A surprisingly funny movie that never falters do to sophomoric humor.
We need more spoof trailers of this film!
Carl (Matt Dillon) and Molly's (Kate Hudson) life gets upended when they get the most unusual house guest in You, Me and Dupree. Owen Wilson plays the title role and he seems to have no problem crashing the lovenest of his newlywed friends. Add to this that Carl is feel increasing pressure from his job (his boss is Molly's father played by the comically perfect Michael Douglas), and soon Carl is regretting talking Molly into letting Dupree stay with them. Eventually, Carl finds himself even more buried amidst his work, Molly and Dupree are growing closer and Carl finds himself at his wits end. Drawing a lot it seems from Down and Out in Beverly Hills, this film is filled with it's own brand of comic asides and Arrested Development-like humor.
In the end, Carl and Dupree team up to get Carl's life back on track but not before there are various moments of masturbation, porno humor, cameos by the likes of Harry Dean Stanton, and a hilarious confrontation where Dupree brings "7 kinds of smoke" to a fight with Paco the Security Guard. If you haven't figured it out already, You, Me and Dupree has something for everyone.
While I don't know that the "Bust A Move" inflected ending is the greatest thing I have ever seen, it is a lot better than this ending here. While I don't want to give too much away, I will just say that Dupree has become a therapist. I think this could have worked but it seems ultimately too subtle for a movie of this type.
There are 8 deleted scenes in this section and they have titles like "Dupree Arrives" and "Mesa Vista Deathstar." These are really good quality and they seem like at one point they were in the movie itself. One can also listen to some of these deleted scenes with an audio commentary track from the directors. While I enjoyed looking at these, You, Me and Dupree runs almost two hours as it is, the film is the perfect length and anything more would have become overkill.
I loved this. I don't want to give too much away because I don't want to ruin anything for anyone who hasn't seen it yet, but something tells you could find this somewhere on the internet. They have recut the story and made the trailer play like a horror movie. However, they utilize many of the devices in today's horror trailers (and films), to make the comedy that is achieved really resonate.
An interactive "making of," this thing is set up as Dupree's personal scrapbook that we can scroll through with our DVD player's remote. At first all it seems like this is is a bunch of randomly photoshopped pictures meant to give this person a life outside the movie. However, there are film clips interspersed throughout this scrapbook that feature the actors talking about the film, the directors, and yes, more information of Dupree's fascination with Lance Armstrong. At the very least, this is a nice way to reinvigorate the tired formula of DVD supplementals.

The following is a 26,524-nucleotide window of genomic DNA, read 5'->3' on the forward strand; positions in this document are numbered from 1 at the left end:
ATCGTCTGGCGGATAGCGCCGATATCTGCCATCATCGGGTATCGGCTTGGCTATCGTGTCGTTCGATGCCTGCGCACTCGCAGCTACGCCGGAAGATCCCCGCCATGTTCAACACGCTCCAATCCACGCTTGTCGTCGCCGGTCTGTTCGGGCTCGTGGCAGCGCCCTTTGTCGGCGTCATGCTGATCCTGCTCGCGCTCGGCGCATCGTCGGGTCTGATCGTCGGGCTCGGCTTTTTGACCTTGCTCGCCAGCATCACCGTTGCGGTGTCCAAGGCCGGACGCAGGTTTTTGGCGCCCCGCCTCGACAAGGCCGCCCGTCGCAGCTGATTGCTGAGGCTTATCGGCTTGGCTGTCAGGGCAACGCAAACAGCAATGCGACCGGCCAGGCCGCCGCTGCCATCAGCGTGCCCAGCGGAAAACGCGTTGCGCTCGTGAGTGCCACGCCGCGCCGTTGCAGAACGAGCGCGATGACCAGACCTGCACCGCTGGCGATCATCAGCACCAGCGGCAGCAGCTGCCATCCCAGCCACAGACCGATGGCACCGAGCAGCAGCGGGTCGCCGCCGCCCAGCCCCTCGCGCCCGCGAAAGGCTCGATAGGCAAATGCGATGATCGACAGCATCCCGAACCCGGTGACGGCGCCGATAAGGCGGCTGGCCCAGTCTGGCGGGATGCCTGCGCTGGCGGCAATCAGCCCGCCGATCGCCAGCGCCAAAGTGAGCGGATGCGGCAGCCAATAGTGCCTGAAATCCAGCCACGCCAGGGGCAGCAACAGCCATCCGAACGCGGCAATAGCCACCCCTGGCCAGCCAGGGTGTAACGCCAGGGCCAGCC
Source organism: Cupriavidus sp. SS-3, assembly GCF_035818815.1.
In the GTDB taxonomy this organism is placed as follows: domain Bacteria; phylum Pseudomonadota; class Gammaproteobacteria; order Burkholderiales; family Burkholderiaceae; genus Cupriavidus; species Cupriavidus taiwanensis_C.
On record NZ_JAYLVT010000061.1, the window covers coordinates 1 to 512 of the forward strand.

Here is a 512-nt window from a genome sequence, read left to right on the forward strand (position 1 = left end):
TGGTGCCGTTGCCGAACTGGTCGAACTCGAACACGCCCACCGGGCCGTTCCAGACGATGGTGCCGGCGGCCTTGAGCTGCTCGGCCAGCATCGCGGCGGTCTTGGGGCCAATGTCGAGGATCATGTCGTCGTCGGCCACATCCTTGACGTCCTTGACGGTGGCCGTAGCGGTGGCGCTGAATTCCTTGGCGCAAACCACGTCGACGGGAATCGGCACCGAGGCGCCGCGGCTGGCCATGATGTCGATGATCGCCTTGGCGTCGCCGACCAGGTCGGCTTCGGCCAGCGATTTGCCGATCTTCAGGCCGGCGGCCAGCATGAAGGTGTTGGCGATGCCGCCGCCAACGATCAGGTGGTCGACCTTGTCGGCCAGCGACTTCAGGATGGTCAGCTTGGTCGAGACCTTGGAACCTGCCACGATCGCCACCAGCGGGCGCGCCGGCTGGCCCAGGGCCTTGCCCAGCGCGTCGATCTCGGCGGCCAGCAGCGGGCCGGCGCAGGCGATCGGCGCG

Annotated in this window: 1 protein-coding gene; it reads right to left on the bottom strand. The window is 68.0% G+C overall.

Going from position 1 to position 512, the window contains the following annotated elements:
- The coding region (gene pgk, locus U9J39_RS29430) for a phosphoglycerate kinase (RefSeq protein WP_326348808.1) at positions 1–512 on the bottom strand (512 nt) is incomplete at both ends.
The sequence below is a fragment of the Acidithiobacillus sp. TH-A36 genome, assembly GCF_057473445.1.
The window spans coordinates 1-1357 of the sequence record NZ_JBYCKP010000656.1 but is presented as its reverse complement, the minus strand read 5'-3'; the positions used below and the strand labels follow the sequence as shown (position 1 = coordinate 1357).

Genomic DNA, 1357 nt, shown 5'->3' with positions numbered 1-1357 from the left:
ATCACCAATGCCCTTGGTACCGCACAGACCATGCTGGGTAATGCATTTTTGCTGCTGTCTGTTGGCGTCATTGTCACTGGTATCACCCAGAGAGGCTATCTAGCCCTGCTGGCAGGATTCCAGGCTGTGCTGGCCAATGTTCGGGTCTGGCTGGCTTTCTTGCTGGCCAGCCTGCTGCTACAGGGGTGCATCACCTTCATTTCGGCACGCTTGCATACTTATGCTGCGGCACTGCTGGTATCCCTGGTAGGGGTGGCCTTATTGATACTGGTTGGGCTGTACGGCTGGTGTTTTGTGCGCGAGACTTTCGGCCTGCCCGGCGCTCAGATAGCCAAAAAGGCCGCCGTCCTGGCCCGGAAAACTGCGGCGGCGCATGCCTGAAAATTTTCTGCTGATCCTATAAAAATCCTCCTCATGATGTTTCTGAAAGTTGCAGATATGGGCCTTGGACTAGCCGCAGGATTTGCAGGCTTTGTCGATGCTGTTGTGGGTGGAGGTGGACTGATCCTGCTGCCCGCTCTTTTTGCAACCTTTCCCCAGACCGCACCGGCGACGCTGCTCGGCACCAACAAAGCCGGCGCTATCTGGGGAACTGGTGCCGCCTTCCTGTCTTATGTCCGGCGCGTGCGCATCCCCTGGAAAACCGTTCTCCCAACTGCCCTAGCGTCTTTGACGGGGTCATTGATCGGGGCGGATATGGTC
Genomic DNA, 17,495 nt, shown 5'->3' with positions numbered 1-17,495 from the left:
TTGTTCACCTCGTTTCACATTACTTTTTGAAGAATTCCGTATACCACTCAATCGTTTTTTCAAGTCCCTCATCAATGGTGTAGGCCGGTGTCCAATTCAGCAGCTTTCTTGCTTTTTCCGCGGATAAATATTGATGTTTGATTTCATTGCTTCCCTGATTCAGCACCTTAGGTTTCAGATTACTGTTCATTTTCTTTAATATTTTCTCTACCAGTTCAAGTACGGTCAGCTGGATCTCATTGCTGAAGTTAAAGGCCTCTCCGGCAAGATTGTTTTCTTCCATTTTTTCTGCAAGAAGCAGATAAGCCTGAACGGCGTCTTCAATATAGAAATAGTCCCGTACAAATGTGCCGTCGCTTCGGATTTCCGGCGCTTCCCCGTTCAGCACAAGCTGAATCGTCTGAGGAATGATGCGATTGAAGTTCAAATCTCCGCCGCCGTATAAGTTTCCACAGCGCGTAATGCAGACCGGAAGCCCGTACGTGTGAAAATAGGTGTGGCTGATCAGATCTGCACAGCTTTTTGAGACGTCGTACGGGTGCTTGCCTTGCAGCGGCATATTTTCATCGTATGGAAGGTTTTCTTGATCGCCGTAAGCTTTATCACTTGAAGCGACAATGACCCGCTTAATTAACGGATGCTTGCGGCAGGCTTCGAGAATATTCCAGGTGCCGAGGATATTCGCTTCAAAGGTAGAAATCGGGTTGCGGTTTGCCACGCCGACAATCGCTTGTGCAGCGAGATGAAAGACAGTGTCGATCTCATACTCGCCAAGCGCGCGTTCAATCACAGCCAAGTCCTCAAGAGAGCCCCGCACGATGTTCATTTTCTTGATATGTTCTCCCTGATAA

I chose to listen to the commentary track by Joe and Anthony Russo, the brothers who directed this movie. There is another commentary with writer Michael Le Sieur and producer Scott Stuber, but I always opt for the commentary track that features the people who have lived with this project the longest. They discuss putting this film together, making the characters likable, having good actors in small roles, and the ability to juggle all the different actors and processes that they bring to their work.
Anamorphic Widescreen - 1.85:1. This movie, while not looking much different than any other studio comedy, looked quite nice on my small TV. I thought the DVD transfer was really solid, and this film had a brightness about it that made it play very simply. The movie doesn't have too many amazing shots or camera angles, but I really don't think that's what people watching a comedy want. In this film, it is that rare moment where the dialogue is truly king.
English, Spanish, and French Dolby Digital 5.1. Subtitled in English, Spanish, and French. This movie sounded about as good as I expected it would. While I didn't get the vibe that there was a lot of improvisation, I could tell that there were aspects of The 40 Year Old Virgin that this movie was hoping to achieve. While in some ways I think it did that, in a lot of ways I think that You, Me and Dupree stands on it's own.
Kate Hudson, Owen Wilson, and Matt Dillon are displayed on this front over which shows Dupree carrying a lot of baggage. The back has all of them sitting on a couch with Matt Dillon seeming to no longer enjoy having his friend around. There is a tiny description of what this movie is about, a Bonus Features listing, a cast list, and technical specs. All in all, this movie presents itself in very understated way on this packaging.
I missed You, Me and Dupree in the theater because it looked like another frustrating Owen Wilson movie. He would play dumb, people would get mad, and then his lovable "Owenness" would take over and win the day. While I admit that I thought this worked quite well in Bottle Rocket and Shanghai Noon, I am not so sure I have been able to follow him on the rest of his comic journey. In fact, I very much like that Steely Dan took him to task over the internet, however those clever guys might have been playing things up a bit in some sort of esoteric joke.
Either way I was truly surprised at how funny everyone was in this movie. While I don't know how original the story is, the humor and overall writing kept You, Me and Dupree more than fresh.
You, Me and Dupree was released July 13, 2006.